After long and arduous work, the bill passed, becoming the Civil Liberties Act of 1988. Japanese Americans had been exonerated. Only then could healing begin for one of the most egregious civil rights violations in American history.
Norm went on the serve in the cabinets of two presidents. Today this distinguished statesman works actively to tell the story of the interment and to ensure the civil rights of all Americans.
Stories that Surprise and Inspire
The song “We Shall Overcome” was an important part of the civil rights movement of the 1960's. It gave hope and courage to thousands of blacks and whites who protested peacefully against unfair treatment of African Americans. The song is easy to sing, but its words carry a powerful message. Here’s its main verse:
We shall overcome,
We shall overcome,
We shall overcome some day,
Oh, deep in my heart I do believe
We shall overcome some day.
Often protestors faced hostile crowds, were arrested, or even beaten up when they took part in nonviolent demonstrations that called for all Americans—no matter their skin color—to have the same right to vote and be treated fairly in restaurants, stores, businesses, schools, buses, trains—and even amusement parks.
Reverend Dr. Martin Luther King, Jr., a main leader of the civil rights movement, urged demonstrators not to fight back, no matter how badly they were treated. This song helped them do that. Holding hands and joining their voices in “We Shall Overcome” during demonstrations—or in jail—helped them feel they weren’t alone and that despite the danger, their efforts would lead to a better America.
The protests did indeed lead to new laws being passed. The 1964 Civil Rights Law makes it illegal for any business that serves the public to discriminate against people because of race, religion, gender, or national origin. The 1965 Voting Rights Law outlaws rules that make it hard for blacks to vote.
News about these nonviolent protestors—and their song—spread around the world. Before long, people protesting for fair treatment in other countries began singing “We Shall Overcome” in their own languages. It has been sung by demonstrators in such varied countries as India, Czechoslovakia, Romania, China, and Britain.
While I was doing research for a book on civil rights, a man told me how the song helped him when he was surrounded by a hostile mob that hurled insults (and some rocks) during a 1963 demonstration at an amusement park that refused to let in blacks. When police arrived to arrest the protestors (not the stone thrower), the demonstrators held hands and sang the song as they walked through the mob to the police van. Their voices were shaky as they sang the verse “We are not afraid,” because they were very afraid, but the song gave them the courage to keep going.
Click here for source notes on this article.
Amy Nathan is the author of Round and Round Together: Taking a Merry-Go-Round into the Civil Rights Movement, which tells the tale of the nearly ten years of protests that were needed to finally end segregation at an amusement park, placing the story of the park—and its merry-go-round—within the context of the civil rights movement as a whole. For more information on the book, click here.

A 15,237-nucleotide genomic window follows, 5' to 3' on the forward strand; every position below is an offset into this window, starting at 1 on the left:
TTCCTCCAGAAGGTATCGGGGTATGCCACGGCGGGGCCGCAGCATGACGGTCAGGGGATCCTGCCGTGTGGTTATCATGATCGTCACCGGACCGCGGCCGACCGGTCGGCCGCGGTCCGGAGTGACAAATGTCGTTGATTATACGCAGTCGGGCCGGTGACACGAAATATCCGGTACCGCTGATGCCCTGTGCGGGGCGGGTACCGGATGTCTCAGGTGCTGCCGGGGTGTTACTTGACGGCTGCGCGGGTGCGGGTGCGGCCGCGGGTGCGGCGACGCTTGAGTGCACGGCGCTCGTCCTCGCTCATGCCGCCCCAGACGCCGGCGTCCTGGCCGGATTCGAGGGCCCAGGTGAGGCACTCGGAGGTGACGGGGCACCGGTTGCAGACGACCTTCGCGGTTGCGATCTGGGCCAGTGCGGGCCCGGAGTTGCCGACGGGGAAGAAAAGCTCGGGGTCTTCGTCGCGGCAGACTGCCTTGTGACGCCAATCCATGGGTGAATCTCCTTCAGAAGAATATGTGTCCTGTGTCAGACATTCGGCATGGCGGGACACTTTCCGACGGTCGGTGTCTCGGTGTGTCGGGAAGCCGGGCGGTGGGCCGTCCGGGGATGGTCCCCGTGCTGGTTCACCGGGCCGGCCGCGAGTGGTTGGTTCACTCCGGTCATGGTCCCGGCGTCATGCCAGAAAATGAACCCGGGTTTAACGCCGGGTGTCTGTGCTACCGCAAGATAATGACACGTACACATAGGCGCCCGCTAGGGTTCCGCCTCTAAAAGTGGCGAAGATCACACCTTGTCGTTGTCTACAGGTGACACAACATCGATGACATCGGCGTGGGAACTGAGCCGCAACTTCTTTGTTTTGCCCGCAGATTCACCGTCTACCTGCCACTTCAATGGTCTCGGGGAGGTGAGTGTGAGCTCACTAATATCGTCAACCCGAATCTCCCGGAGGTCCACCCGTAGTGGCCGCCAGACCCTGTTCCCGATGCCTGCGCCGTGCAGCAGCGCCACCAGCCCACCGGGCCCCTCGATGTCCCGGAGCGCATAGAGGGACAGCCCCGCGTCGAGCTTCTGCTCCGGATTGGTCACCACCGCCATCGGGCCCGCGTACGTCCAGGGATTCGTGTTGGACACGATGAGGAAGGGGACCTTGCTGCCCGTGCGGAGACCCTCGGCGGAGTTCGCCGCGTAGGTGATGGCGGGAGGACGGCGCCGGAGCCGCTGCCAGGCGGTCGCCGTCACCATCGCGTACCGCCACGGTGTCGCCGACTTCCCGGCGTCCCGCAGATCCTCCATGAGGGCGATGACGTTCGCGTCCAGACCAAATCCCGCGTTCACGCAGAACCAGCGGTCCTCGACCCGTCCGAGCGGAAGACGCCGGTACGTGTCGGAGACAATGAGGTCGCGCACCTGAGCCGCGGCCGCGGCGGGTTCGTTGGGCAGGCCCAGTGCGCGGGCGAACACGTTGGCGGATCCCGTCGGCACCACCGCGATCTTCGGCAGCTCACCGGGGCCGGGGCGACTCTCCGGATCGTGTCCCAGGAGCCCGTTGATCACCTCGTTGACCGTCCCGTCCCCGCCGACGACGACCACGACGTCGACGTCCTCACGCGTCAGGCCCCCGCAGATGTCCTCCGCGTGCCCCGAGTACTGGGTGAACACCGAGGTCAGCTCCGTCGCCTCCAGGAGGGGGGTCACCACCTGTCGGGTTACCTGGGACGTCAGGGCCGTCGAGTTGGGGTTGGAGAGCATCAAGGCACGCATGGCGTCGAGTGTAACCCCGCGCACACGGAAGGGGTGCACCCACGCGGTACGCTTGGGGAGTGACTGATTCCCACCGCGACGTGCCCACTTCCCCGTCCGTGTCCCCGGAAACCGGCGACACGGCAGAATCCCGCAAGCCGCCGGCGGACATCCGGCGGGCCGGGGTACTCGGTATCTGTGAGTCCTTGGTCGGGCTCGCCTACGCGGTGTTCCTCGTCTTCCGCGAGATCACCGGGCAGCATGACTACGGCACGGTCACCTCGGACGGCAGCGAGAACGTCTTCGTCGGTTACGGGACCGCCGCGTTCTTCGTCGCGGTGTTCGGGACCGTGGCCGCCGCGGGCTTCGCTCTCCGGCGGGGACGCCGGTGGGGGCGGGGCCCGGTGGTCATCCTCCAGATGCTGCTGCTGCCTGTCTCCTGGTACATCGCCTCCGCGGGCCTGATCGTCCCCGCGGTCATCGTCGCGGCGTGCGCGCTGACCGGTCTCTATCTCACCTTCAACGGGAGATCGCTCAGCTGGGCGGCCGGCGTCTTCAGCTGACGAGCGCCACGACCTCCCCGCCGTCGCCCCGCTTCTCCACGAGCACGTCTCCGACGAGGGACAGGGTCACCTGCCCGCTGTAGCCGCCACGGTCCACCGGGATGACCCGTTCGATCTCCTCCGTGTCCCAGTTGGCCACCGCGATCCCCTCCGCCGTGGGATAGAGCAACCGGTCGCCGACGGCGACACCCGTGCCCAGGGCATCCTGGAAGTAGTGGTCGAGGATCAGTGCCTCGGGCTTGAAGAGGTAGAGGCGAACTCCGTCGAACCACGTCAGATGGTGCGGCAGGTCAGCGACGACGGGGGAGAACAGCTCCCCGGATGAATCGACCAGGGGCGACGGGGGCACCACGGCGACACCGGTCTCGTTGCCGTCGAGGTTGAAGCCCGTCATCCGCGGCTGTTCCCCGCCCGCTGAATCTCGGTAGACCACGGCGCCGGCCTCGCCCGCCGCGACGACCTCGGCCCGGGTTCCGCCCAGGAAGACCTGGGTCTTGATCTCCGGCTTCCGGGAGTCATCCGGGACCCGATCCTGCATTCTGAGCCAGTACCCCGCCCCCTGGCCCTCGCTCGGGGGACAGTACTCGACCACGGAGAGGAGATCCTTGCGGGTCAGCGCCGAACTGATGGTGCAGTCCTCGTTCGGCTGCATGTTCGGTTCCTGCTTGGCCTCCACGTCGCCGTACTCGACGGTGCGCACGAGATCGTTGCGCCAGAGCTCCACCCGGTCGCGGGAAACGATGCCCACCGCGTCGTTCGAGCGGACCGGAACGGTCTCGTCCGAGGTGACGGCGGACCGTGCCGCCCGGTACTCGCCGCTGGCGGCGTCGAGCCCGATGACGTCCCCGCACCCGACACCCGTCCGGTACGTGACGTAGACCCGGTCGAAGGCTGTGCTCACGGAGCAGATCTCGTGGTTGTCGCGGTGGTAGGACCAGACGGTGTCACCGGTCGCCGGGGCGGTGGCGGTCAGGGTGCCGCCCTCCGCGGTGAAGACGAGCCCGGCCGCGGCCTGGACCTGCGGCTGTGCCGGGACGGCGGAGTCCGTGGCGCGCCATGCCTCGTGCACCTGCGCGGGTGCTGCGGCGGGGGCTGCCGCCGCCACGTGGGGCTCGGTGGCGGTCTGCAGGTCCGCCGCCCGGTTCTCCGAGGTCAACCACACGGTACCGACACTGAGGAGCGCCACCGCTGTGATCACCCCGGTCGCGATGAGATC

MLA 8 Citation
Nathan, Amy. "'We Shall Overcome': The Power of a Song." Nonfiction Minute, iNK
Think Tank, 23 Feb. 2018, www.nonfictionminute.org/the-nonfiction-minute/
When seamstress Rosa Parks boarded a bus after work in Montgomery, Alabama on December 1, 1955, she had no idea she was about to make history.
At that time, Montgomery buses were strictly segregated. According to city law, whites had the right to the first few rows of seats. Under a long-standing custom, blacks had to give up their seats as additional whites boarded. So when that happened, the driver ordered Parks and three other blacks to move further back. The other three did. Parks didn’t. The driver repeated his order. Again Parks refused. She was arrested.
Years later, a legend grew up that she was tired from a long day on her feet. But as she explained, “No, the only tired I was, was tired of giving in.”
Black leaders, who had long shared her frustration, sensed an opportunity. They quickly formed the Montgomery Improvement Association (MIA) and selected a young minister who had just moved to Montgomery as leader. His name was Dr. Martin Luther King, Jr.
Under his leadership, Montgomery blacks ordered a boycott of the bus system. They used many methods of alternate transportation, sometimes walking for an hour or even more. Despite whites’ burning of several churches and an explosion that destroyed Dr. King’s home, they persisted: day after day, week after week, month after month. Since blacks formed about 75 percent of the normal ridership, the loss of their fares began crippling the system. Finally, on December 20 the following year Montgomery repealed the law requiring segregated buses. The victory also catapulted Dr. King to national prominence.
Parks didn’t fare so well. She was fired from her job and received numerous death threats. She and her husband moved to Detroit.
Honors began pouring in. In 2000, Time magazine named Rosa Parks—often called the “Mother of the Civil Rights Movement”—as one of the 100 most important people of the twentieth century.
Parks had another honor that year. In 1994, the white supremacist group Ku Klux Klan had announced a plan to clean up a portion of Highway I-55 near St. Louis, Missouri under the federal Adopt-a-Highway program. That meant signs would be posted to acknowledge the Klan’s “public service.” The Missouri Department of Transportation objected, but a series of court cases concluding in 2000 deemed the objection as unconstitutional. The state quickly responded by naming that portion of I-55 the Rosa Parks Freeway. The Klan never did clean it up.
On the morning of December 1, 1955, hardly anyone in Rosa Parks s home town of Montgomery, Alabama had heard of her. By the time that night fell, she was on her way to becoming a household word all over the United States. Jim Whiting tells the story in his book What's So Great About Rosa Parks? For more information, click here.
MLA 8 Citation
Whiting, Jim. "The Mother of the Civil Rights Movement." Nonfiction Minute, iNK Think
Tank, 26 Feb. 2018, www.nonfictionminute.org/the-nonfiction-minute/